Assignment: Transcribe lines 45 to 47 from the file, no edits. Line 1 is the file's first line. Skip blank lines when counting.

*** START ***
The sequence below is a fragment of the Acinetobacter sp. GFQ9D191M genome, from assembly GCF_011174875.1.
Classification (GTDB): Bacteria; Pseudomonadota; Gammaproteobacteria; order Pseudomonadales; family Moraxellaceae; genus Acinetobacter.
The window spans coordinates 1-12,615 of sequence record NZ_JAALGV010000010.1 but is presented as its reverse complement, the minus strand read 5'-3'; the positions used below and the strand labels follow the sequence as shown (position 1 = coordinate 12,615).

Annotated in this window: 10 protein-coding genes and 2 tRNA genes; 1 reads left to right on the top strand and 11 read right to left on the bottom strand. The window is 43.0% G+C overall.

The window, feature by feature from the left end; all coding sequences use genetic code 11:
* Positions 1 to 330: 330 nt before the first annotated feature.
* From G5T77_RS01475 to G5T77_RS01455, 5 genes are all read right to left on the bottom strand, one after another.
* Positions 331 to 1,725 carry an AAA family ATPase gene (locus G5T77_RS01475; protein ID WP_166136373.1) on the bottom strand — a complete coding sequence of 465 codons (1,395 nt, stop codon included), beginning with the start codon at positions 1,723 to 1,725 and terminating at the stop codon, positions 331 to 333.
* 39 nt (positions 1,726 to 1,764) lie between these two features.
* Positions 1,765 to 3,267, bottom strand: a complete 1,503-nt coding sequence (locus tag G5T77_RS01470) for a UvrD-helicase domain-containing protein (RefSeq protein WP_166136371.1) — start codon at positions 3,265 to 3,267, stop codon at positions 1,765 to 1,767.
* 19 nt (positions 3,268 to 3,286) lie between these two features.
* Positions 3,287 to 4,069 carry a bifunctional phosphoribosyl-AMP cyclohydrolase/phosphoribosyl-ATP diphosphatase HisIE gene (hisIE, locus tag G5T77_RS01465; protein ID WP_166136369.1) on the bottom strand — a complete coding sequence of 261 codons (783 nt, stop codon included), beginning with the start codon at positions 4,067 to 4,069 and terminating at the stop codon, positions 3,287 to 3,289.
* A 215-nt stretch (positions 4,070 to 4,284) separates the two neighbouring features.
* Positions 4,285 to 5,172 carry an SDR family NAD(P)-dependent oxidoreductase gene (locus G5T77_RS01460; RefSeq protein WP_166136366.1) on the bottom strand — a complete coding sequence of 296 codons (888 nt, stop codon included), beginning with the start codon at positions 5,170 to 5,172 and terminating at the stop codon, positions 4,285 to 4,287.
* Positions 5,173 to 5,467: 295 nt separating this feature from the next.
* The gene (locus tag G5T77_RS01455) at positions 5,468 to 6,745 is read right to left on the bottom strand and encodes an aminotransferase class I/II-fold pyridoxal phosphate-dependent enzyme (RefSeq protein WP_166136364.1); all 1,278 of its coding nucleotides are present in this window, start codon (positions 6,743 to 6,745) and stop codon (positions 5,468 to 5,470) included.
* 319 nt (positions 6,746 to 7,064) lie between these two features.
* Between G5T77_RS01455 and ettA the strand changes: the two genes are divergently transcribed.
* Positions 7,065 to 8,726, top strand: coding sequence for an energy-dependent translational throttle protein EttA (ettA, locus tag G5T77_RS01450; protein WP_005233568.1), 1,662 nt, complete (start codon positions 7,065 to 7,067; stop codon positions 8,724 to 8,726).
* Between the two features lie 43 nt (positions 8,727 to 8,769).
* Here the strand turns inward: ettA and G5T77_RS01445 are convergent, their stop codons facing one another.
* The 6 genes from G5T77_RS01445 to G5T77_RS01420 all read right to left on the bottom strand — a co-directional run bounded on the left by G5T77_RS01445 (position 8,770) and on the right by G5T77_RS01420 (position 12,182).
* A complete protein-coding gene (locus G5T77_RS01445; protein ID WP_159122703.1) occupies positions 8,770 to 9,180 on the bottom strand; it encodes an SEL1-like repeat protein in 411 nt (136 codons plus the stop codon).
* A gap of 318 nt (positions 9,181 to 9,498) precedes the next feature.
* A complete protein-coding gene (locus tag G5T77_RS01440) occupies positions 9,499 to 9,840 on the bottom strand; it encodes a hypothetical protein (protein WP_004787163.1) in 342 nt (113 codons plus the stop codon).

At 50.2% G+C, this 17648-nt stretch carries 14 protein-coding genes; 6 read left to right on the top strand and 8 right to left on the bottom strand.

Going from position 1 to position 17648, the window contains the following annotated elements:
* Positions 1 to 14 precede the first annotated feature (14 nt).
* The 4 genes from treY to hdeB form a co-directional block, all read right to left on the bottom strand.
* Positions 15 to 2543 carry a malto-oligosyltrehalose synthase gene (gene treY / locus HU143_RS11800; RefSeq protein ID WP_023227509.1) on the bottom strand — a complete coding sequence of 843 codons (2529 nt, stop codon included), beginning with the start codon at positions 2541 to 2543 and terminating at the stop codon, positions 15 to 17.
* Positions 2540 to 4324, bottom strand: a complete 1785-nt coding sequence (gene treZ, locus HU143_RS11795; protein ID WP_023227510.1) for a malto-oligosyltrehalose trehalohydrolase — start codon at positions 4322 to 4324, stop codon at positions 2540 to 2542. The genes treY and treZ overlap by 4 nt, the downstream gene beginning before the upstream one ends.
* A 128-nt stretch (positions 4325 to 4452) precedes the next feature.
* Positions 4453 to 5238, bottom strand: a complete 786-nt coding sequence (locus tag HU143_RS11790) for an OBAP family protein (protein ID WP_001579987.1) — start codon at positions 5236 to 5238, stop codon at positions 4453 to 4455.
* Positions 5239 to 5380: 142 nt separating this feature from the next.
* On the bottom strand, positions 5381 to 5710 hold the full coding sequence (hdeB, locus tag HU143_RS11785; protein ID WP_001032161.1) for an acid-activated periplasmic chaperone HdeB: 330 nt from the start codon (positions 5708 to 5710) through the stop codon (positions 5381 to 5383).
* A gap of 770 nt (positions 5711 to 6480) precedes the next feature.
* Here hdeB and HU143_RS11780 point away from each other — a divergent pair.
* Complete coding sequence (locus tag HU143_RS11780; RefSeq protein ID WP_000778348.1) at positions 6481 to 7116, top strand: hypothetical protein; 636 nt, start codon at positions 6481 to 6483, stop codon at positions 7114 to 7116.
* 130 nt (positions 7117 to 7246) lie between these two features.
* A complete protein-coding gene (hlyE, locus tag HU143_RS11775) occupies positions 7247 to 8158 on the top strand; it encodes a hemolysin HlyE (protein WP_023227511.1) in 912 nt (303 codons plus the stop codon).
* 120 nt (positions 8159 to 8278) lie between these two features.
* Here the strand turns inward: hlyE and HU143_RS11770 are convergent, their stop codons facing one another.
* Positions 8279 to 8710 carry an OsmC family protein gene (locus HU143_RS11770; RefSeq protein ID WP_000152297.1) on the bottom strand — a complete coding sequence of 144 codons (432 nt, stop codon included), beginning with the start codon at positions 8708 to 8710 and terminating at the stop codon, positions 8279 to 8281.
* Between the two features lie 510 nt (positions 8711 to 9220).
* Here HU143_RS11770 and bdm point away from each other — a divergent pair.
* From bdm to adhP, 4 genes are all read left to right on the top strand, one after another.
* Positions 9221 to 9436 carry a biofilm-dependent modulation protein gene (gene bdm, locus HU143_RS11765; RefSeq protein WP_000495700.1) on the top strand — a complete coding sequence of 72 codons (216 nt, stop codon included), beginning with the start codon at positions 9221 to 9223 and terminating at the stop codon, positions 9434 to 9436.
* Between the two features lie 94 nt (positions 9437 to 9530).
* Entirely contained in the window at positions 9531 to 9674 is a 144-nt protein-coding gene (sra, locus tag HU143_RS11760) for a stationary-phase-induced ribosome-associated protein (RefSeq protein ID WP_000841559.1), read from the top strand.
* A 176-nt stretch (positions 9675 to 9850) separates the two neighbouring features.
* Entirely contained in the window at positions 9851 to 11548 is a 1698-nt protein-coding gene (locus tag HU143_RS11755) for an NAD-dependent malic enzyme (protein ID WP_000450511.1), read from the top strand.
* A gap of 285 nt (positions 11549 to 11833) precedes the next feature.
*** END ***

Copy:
* Here HU143_RS11770 and bdm point away from each other — a divergent pair.
* From bdm to adhP, 4 genes are all read left to right on the top strand, one after another.
* Positions 9221 to 9436 carry a biofilm-dependent modulation protein gene (gene bdm, locus HU143_RS11765; RefSeq protein WP_000495700.1) on the top strand — a complete coding sequence of 72 codons (216 nt, stop codon included), beginning with the start codon at positions 9221 to 9223 and terminating at the stop codon, positions 9434 to 9436.